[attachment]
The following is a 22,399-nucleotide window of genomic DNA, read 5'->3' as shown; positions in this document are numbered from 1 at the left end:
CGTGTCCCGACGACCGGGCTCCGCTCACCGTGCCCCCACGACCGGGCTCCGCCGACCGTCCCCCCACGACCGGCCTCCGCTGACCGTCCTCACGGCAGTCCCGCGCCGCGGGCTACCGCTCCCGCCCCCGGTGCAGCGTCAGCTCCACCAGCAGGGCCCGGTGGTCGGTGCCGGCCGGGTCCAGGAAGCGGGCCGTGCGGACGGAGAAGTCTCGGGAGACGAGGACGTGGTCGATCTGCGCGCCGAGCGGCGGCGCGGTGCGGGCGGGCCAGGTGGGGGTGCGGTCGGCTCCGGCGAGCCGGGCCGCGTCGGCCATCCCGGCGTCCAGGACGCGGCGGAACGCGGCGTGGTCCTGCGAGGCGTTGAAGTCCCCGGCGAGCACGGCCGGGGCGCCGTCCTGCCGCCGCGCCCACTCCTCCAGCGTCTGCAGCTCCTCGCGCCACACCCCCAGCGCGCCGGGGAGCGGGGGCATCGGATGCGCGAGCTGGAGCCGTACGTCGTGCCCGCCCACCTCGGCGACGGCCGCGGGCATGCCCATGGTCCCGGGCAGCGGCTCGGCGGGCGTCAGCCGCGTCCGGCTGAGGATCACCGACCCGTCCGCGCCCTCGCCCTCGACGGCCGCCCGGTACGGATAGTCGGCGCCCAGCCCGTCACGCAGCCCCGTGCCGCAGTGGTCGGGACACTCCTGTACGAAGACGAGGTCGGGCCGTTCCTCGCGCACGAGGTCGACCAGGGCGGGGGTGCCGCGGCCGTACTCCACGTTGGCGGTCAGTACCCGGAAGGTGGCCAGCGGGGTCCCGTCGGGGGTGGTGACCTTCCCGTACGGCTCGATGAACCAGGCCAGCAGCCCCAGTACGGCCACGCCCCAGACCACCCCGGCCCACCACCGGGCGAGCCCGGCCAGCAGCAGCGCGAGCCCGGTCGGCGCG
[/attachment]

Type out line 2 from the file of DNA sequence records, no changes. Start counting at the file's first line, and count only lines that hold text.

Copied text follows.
CGTGTCCCGACGACCGGGCTCCGCTCACCGTGCCCCCACGACCGGGCTCCGCCGACCGTCCCCCCACGACCGGCCTCCGCTGACCGTCCTCACGGCAGTCCCGCGCCGCGGGCTACCGCTCCCGCCCCCGGTGCAGCGTCAGCTCCACCAGCAGGGCCCGGTGGTCGGTGCCGGCCGGGTCCAGGAAGCGGGCCGTGCGGACGGAGAAGTCTCGGGAGACGAGGACGTGGTCGATCTGCGCGCCGAGCGGCGGCGCGGTGCGGGCGGGCCAGGTGGGGGTGCGGTCGGCTCCGGCGAGCCGGGCCGCGTCGGCCATCCCGGCGTCCAGGACGCGGCGGAACGCGGCGTGGTCCTGCGAGGCGTTGAAGTCCCCGGCGAGCACGGCCGGGGCGCCGTCCTGCCGCCGCGCCCACTCCTCCAGCGTCTGCAGCTCCTCGCGCCACACCCCCAGCGCGCCGGGGAGCGGGGGCATCGGATGCGCGAGCTGGAGCCGTACGTCGTGCCCGCCCACCTCGGCGACGGCCGCGGGCATGCCCATGGTCCCGGGCAGCGGCTCGGCGGGCGTCAGCCGCGTCCGGCTGAGGATCACCGACCCGTCCGCGCCCTCGCCCTCGACGGCCGCCCGGTACGGATAGTCGGCGCCCAGCCCGTCACGCAGCCCCGTGCCGCAGTGGTCGGGACACTCCTGTACGAAGACGAGGTCGGGCCGTTCCTCGCGCACGAGGTCGACCAGGGCGGGGGTGCCGCGGCCGTACTCCACGTTGGCGGTCAGTACCCGGAAGGTGGCCAGCGGGGTCCCGTCGGGGGTGGTGACCTTCCCGTACGGCTCGATGAACCAGGCCAGCAGCCCCAGTACGGCCACGCCCCAGACCACCCCGGCCCACCACCGGGCGAGCCCGGCCAGCAGCAGCGCGAGCCCGGTCGGCGCG